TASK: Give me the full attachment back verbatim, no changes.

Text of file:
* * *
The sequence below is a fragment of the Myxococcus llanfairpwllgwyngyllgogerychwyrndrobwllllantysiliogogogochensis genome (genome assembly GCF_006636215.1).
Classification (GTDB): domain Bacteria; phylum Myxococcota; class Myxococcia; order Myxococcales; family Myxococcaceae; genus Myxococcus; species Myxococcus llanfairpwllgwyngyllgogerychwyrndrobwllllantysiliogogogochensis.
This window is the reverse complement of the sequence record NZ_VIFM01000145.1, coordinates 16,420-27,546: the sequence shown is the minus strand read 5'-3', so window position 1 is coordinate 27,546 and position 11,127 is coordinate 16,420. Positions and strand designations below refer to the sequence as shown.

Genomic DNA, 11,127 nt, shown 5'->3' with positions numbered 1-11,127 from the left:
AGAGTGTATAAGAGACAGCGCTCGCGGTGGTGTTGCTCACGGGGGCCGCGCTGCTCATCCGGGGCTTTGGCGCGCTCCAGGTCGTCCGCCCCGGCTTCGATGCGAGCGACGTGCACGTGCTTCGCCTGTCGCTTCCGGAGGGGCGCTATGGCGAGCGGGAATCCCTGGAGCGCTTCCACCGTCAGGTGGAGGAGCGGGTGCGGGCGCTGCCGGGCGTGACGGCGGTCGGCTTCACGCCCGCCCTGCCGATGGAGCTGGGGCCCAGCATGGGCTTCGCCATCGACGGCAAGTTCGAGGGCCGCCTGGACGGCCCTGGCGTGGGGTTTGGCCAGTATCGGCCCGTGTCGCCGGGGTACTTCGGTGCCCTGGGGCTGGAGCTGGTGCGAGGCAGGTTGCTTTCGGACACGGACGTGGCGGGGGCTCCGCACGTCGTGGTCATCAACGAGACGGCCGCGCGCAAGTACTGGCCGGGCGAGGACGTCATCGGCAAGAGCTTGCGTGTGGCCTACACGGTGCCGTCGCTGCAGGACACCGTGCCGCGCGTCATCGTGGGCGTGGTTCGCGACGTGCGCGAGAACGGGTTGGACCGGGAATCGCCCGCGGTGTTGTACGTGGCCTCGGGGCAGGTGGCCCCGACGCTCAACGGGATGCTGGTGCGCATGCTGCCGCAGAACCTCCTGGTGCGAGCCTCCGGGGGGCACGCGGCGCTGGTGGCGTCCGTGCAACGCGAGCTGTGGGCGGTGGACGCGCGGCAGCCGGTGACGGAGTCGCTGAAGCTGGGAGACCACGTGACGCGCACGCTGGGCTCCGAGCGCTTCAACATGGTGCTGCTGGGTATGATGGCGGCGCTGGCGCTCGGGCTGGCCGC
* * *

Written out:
The sequence below is a fragment of the Myxococcus llanfairpwllgwyngyllgogerychwyrndrobwllllantysiliogogogochensis genome (genome assembly GCF_006636215.1).
Classification (GTDB): domain Bacteria; phylum Myxococcota; class Myxococcia; order Myxococcales; family Myxococcaceae; genus Myxococcus; species Myxococcus llanfairpwllgwyngyllgogerychwyrndrobwllllantysiliogogogochensis.
This window is the reverse complement of the sequence record NZ_VIFM01000145.1, coordinates 16,420-27,546: the sequence shown is the minus strand read 5'-3', so window position 1 is coordinate 27,546 and position 11,127 is coordinate 16,420. Positions and strand designations below refer to the sequence as shown.

Genomic DNA, 11,127 nt, shown 5'->3' with positions numbered 1-11,127 from the left:
AGAGTGTATAAGAGACAGCGCTCGCGGTGGTGTTGCTCACGGGGGCCGCGCTGCTCATCCGGGGCTTTGGCGCGCTCCAGGTCGTCCGCCCCGGCTTCGATGCGAGCGACGTGCACGTGCTTCGCCTGTCGCTTCCGGAGGGGCGCTATGGCGAGCGGGAATCCCTGGAGCGCTTCCACCGTCAGGTGGAGGAGCGGGTGCGGGCGCTGCCGGGCGTGACGGCGGTCGGCTTCACGCCCGCCCTGCCGATGGAGCTGGGGCCCAGCATGGGCTTCGCCATCGACGGCAAGTTCGAGGGCCGCCTGGACGGCCCTGGCGTGGGGTTTGGCCAGTATCGGCCCGTGTCGCCGGGGTACTTCGGTGCCCTGGGGCTGGAGCTGGTGCGAGGCAGGTTGCTTTCGGACACGGACGTGGCGGGGGCTCCGCACGTCGTGGTCATCAACGAGACGGCCGCGCGCAAGTACTGGCCGGGCGAGGACGTCATCGGCAAGAGCTTGCGTGTGGCCTACACGGTGCCGTCGCTGCAGGACACCGTGCCGCGCGTCATCGTGGGCGTGGTTCGCGACGTGCGCGAGAACGGGTTGGACCGGGAATCGCCCGCGGTGTTGTACGTGGCCTCGGGGCAGGTGGCCCCGACGCTCAACGGGATGCTGGTGCGCATGCTGCCGCAGAACCTCCTGGTGCGAGCCTCCGGGGGGCACGCGGCGCTGGTGGCGTCCGTGCAACGCGAGCTGTGGGCGGTGGACGCGCGGCAGCCGGTGACGGAGTCGCTGAAGCTGGGAGACCACGTGACGCGCACGCTGGGCTCCGAGCGCTTCAACATGGTGCTGCTGGGTATGATGGCGGCGCTGGCGCTCGGGCTGGCCGC